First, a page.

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While development partners have played a roll in fragmentation by setting up program or disease specific information systems, there is increasing recognition of the problem internationally, and some notable development partners (e.g. Health Data Collaborative, WHO, the Global Fund, USAID, etc.) are taking pains to align with country systems.
The Health Data Collaborative (HDC) is a joint effort by countries, development
partners, civil society and academia to strengthen national health information
systems, improve the quality of health data and track progress towards the health related
Sustainable Development Goals. Arising from the call to action at the Measurement and Accountability for Health (MA4H) conference (2015), the HDC aims to (among other things),
“strengthen national and subnational systems for integrated monitoring of health programmes and performance. By helping countries collect, analyse and use timely and accurate data, the Health Data Collaborative will contribute to the goal of data-driven performance and accountability.”
(see the HDC factsheet here: https://drive.google.com/open?id=0B0kN6Fs9MipFdjN0OGZFN2Jzdkk)
From the Global Fund’s policy paper “Supporting Countries to Build Resilient and Sustainable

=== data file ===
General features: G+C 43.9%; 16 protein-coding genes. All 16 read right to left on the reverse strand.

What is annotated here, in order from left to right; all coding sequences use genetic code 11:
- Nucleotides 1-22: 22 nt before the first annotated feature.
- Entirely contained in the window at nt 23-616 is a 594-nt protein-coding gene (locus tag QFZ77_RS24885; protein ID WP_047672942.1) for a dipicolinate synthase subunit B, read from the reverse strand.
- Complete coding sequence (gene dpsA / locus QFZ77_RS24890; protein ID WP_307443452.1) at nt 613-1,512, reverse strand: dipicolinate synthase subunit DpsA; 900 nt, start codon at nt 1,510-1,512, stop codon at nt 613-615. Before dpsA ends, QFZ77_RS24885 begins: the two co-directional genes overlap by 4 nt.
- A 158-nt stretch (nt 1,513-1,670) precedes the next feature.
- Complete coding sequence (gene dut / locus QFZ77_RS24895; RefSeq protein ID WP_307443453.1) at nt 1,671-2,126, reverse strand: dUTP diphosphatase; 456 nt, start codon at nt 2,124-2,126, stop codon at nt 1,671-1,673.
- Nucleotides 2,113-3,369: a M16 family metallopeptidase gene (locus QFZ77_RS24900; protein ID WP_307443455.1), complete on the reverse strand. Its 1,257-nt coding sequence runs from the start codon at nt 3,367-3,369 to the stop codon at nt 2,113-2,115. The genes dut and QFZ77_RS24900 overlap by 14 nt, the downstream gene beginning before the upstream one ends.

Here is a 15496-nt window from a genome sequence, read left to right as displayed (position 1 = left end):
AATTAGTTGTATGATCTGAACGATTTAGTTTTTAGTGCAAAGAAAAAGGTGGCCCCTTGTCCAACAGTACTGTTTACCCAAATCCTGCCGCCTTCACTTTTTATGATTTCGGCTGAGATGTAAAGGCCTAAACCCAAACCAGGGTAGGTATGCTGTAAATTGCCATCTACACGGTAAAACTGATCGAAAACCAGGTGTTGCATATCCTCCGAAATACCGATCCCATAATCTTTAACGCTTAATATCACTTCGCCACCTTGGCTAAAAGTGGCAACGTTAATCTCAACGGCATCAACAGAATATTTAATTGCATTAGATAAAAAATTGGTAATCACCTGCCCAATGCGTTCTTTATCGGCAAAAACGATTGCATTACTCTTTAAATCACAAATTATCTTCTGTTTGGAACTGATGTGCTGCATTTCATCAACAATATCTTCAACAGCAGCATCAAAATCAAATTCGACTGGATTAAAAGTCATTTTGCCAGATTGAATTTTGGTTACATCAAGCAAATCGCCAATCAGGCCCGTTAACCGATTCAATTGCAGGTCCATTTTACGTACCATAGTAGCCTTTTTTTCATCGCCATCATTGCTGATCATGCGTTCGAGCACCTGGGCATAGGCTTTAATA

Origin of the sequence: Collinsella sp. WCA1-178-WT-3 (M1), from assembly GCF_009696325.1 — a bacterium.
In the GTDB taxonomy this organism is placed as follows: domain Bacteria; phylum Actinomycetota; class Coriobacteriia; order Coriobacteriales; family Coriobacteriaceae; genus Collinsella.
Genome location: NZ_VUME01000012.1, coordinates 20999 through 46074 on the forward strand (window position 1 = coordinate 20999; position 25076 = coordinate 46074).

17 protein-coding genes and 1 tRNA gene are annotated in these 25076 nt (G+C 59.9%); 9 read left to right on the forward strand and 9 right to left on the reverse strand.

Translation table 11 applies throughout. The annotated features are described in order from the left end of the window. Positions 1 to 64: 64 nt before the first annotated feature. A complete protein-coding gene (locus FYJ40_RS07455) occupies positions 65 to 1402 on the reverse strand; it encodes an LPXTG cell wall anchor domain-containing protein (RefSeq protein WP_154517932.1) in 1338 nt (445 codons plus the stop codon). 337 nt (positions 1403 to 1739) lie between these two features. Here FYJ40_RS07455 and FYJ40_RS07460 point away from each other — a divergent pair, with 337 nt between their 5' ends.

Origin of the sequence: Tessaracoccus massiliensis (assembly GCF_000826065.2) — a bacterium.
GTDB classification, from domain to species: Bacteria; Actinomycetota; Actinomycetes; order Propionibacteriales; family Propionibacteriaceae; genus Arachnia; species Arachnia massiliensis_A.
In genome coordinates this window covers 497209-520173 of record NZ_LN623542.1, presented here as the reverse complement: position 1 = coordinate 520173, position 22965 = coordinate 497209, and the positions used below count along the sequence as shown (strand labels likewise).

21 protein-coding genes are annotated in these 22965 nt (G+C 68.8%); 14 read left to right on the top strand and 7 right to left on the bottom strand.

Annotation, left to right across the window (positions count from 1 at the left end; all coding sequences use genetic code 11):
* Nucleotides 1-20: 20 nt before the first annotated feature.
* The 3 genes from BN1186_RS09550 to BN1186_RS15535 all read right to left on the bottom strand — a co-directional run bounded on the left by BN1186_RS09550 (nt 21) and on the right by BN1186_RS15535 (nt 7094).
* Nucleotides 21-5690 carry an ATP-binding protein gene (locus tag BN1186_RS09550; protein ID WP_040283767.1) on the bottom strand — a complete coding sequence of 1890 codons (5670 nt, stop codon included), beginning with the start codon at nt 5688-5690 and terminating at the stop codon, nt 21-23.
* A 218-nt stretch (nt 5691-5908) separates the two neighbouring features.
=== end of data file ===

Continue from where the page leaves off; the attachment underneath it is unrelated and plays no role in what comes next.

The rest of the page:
Systems for Health – The Role of the Global Fund” (2015), “Integrating multiple data collection systems into one single national health management information system can improve decision-making and accountability, from individual health care workers in the community to sub-national, national, regional and global policy makers.”
From our work in the USAID MEASURE Evaluation Project we know that USAID is also promoting integrated national RHIS and/or interoperability to achieve de facto integration. In MEASURE Evaluation Phase III – at the request of USAID – we published a white paper on RHIS Data Management Standards which speaks to best practices for RHIS along 4 domains;
1. Users’ Data and Decision Support Needs
2. Data Collection Processing, Analysis and Dissemination of Information
3. Data Integration and Interoperability
4. Governance of RHIS Data Management
Also in MEval Phase III we published a paper on standards and best practices for integration of HIV/AIDS information systems into RHIS (as a follow-up to the chapter on Integration and Interoperability in the RHIS Data Management Standards document).(http://www.cpc.unc.edu/measure/resources/publications/ms-15-103)
So, while international development partners have certainly played a role in the fragmentation of information systems in countries, they seem to have recognized their role and are now taking steps to bring these systems back into the fold.
Enjoying reading the contributions from all participants. Keep them coming!